Virtus.pro have released a statement alleging that organizations present at the Dota 2 LAN event, GAMERS GALAXY: Invitational Series Dubai 2022, threatened to have them dropped from the tournament if the players did not issue public statements regarding the Russia-Ukraine conflict.
“We have faced an unthinkable situation today,” the Virtus.pro statement reads. “The orgs of GAMERS GALAXY: Dota 2 Invitational Series Dubai 2022 gathered the VP players, who arrived in Dubai by Nigma Galaxy SEA invitation, to enforce an ultimatum upon them. It goes like this: ‘Either your club issues a public statement regarding the situation in Ukraine or you get dropped from the tournament.'”
According to the statement, the threatening party allegedly pressured that if they didn’t make a statement, they would announce that Virtus.pro were positive for COVID-19, although their tests had already come up negative. The only “alternative” they were allegedly given was to “play without affiliation to club or country.”
As of the time of publication, WePlay Holding and GAMERS GALAXY have not responded to a request for comment.
— Virtus.pro (@virtuspro) March 1, 2022
“We do not support any war there is or ever was: in Ukraine, Syria, Afghanistan, Yugoslavia or any other,” the statement reads. “But forcing someone to take a public stand does not lead to peace, but instead it drives people further away from each other and fuels hatred.”
This situation comes in light of a now-deleted tweet from RuHub’s Dota 2 account. RuHub is owned and operated by ESforce Holding, which is based out of Russia and also own Virtus.pro. The tweet stated that ESforce and all their units — including Virtus.pro — were in support of Russia sending troops to the Ukraine.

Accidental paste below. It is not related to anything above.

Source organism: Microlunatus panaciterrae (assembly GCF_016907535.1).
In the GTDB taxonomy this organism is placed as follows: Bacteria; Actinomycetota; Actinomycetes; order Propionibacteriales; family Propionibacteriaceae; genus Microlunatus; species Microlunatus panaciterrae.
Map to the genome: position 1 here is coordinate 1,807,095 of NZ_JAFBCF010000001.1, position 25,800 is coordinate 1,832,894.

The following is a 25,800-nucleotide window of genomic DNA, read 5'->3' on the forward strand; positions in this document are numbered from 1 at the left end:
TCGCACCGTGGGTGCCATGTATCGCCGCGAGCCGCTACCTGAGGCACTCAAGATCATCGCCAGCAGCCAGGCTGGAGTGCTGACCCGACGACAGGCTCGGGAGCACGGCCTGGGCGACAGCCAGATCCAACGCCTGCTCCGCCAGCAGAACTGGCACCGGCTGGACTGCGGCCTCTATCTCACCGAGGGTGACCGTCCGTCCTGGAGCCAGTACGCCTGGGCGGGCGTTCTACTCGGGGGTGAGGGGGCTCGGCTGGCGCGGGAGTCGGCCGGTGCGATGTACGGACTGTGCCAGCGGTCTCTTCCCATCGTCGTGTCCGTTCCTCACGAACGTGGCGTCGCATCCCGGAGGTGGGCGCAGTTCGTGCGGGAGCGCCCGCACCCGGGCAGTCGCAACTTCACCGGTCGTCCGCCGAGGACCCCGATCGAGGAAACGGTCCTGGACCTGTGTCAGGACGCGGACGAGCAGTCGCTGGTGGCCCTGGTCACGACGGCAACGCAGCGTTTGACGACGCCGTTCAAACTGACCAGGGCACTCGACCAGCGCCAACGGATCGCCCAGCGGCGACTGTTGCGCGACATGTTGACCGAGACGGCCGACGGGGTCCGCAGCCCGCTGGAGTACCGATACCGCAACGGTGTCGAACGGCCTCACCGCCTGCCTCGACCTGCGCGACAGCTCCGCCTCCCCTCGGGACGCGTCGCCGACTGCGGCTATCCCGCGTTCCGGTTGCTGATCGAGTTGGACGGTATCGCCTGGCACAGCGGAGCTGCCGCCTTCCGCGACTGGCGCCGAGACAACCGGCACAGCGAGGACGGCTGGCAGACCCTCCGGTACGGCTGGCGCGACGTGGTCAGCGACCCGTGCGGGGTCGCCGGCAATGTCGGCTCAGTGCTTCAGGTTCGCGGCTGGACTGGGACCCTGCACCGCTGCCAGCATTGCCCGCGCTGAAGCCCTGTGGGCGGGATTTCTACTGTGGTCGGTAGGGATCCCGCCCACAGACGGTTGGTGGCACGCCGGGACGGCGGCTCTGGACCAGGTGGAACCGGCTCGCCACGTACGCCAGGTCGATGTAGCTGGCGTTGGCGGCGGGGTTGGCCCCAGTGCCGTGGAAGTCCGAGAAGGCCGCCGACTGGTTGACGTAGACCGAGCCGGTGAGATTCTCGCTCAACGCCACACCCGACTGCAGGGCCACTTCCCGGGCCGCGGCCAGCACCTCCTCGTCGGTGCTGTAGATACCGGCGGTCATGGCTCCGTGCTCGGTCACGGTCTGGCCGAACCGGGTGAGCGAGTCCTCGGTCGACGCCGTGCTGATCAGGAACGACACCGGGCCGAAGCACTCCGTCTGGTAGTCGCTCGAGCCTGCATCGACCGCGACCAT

Since the initial tweet, RuHub has issued another statement saying that their account had been hacked and that they do not condone “harsh statements, agitation and insults in official communities.”
Аккаунты RuHub были взломаны. Мы не позволяем себе резких высказываний, агитации и оскорблений в официальных сообществах. Запрета у сотрудников студии на личную позицию нет.
— Dota2RuHub (@dota2ruhub) February 28, 2022
Virtus.pro are not the only Russian-owned team participating in the GAMERS GALAXY Dubai LAN. On Feb. 24, Team Spirit made a statement condemning war and calling for peace. They later stated that they would be participating in the Dubai Invitational with a stand-in for one of the two Ukrainian players on their roster who could not attend.
Virtus.pro’s Counter-Strike: Global Offensive team has also been barred from an event. On Tuesday, BLAST — one of CS:GO’s biggest tournament organizers — announced that no Russian-based teams would be invited to their events for “the foreseeable future.” They also announced that CIS qualifiers for the upcoming events would be canceled, effectively barring any Russian-based team from participating.
In the above statement, Virtus.pro also claimed that they had never prohibited players or staff from “expressing their personal opinions.” Mareks “YEKINDAR” Gaļinskis, a Latvian player on the CS:GO team, spoke to Latvian outlet sportacentrs.com about his plans for the future.
“If there are any regulations or restrictions regarding the arrival of my teammate from Russia to the tournaments, visa [issues], or rules from the organizers themselves, then it is very likely that there will be some changes,” YEKINDAR said, in an English translation from HLTV. “All I can do is wait and see how things unfold, the future is uncertain.”
Virtus.pro’s CS:GO team was previously slated to play in ESL Pro League Season 15, which begins on March 9. However, ESL decided to bar teams with “apparent ties” to the Russian government from competing in the upcoming ESL Pro League Season 15, according to a statement released by the tournament organizer on Wednesday. Specifically, Virtus.pro and Gambit Esports will not be allowed to play at the event.
Editor’s note: This article was updated on March. 2 to include ESL’s stance on Russian-based teams participating in tournaments in light of the Russia-Ukraine conflict.